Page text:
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The ocean finclipped coho season is over but the catch data is currently only available through August 26th and 32.7 percent of the 35,000 finclipped coho quota had been retained. The northern portion of our zone had the best catch rate, which can be almost wholly explained by the difference in wild to finclipped coho salmon ratios.

Comparing the two busiest ports in our zone should make this difference apparent. Through August 26th, Newport, the busiest port, had 10,755 angler trips and 5,742 of the 13,252 cohos caught were retained finclipped cohos (more than 43 percent). Heading into the season’s last week, Newport is our zone’s most successful port with .58 retained salmon per angler-trip.

Winchester Bay, our zone’s second busiest port with 6,915 angler-trips has 1,264 of the 8,997 cohos caught that were finclipped and keepable (14 percent). Charleston’s percentage of finclipped cohos was even worse at 13 percent. So it should be no surprise that Winchester Bay’s and Charleston’s catch rates are a rather dismal .14 and .13 salmon per angler-trip respectively.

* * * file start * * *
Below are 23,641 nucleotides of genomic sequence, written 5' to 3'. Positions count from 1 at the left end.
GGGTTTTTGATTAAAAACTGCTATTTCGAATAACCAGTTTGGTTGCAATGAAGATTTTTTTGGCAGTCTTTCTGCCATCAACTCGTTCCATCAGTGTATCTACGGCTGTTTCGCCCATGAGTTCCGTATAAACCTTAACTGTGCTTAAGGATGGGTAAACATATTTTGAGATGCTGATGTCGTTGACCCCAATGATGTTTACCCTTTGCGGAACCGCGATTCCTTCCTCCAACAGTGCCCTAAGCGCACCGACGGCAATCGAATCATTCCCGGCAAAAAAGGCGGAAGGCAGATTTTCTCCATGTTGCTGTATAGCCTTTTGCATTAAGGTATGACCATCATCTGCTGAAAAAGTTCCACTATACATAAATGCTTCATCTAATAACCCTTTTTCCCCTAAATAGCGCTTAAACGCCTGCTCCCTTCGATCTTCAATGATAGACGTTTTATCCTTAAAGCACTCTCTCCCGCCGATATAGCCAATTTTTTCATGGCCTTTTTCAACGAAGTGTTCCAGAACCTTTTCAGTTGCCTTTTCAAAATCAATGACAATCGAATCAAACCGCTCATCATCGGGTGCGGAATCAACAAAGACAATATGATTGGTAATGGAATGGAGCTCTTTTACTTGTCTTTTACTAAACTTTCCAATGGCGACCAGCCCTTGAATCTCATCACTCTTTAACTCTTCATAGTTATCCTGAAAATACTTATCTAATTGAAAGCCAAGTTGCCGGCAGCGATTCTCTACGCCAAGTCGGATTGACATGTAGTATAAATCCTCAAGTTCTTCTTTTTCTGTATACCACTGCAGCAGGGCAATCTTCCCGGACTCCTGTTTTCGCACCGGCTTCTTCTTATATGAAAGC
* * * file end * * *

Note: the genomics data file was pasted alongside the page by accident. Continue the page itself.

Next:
It is sadly ironic that the large numbers of wild coho hanging out off Winchester Bay and Charleston seemed to have “disappeared” prior to the ocean nonselective season which begins on September 7th.

I made a trip to central Oregon to do some exploring and was almost immediately disappointed. I found that my favorite night buzzbait spot on the outlet arm of Triangle Lake was now posted. There is still a small amount of water just upstream of Lake Creek that is unposted, but is currently too shallow to hold any decent-sized largemouth bass.